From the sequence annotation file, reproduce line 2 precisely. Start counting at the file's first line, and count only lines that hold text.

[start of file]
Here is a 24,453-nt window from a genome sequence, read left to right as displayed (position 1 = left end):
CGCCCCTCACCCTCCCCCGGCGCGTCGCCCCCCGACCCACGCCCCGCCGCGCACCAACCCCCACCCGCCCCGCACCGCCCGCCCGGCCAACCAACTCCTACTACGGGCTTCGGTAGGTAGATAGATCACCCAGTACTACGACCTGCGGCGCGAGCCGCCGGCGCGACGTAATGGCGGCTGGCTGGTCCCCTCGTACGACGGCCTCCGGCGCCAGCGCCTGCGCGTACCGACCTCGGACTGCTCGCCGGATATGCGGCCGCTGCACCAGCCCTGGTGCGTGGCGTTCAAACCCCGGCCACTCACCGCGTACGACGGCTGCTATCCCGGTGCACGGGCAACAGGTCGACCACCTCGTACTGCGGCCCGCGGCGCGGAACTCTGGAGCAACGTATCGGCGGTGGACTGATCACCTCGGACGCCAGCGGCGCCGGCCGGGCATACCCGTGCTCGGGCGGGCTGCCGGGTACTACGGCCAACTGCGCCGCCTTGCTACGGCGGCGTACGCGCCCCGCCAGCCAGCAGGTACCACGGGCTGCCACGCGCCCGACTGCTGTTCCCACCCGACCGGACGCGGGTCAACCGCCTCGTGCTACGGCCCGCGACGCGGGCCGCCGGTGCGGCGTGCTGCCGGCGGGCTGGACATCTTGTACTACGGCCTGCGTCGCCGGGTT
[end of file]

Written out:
CGCCCCTCACCCTCCCCCGGCGCGTCGCCCCCCGACCCACGCCCCGCCGCGCACCAACCCCCACCCGCCCCGCACCGCCCGCCCGGCCAACCAACTCCTACTACGGGCTTCGGTAGGTAGATAGATCACCCAGTACTACGACCTGCGGCGCGAGCCGCCGGCGCGACGTAATGGCGGCTGGCTGGTCCCCTCGTACGACGGCCTCCGGCGCCAGCGCCTGCGCGTACCGACCTCGGACTGCTCGCCGGATATGCGGCCGCTGCACCAGCCCTGGTGCGTGGCGTTCAAACCCCGGCCACTCACCGCGTACGACGGCTGCTATCCCGGTGCACGGGCAACAGGTCGACCACCTCGTACTGCGGCCCGCGGCGCGGAACTCTGGAGCAACGTATCGGCGGTGGACTGATCACCTCGGACGCCAGCGGCGCCGGCCGGGCATACCCGTGCTCGGGCGGGCTGCCGGGTACTACGGCCAACTGCGCCGCCTTGCTACGGCGGCGTACGCGCCCCGCCAGCCAGCAGGTACCACGGGCTGCCACGCGCCCGACTGCTGTTCCCACCCGACCGGACGCGGGTCAACCGCCTCGTGCTACGGCCCGCGACGCGGGCCGCCGGTGCGGCGTGCTGCCGGCGGGCTGGACATCTTGTACTACGGCCTGCGTCGCCGGGTT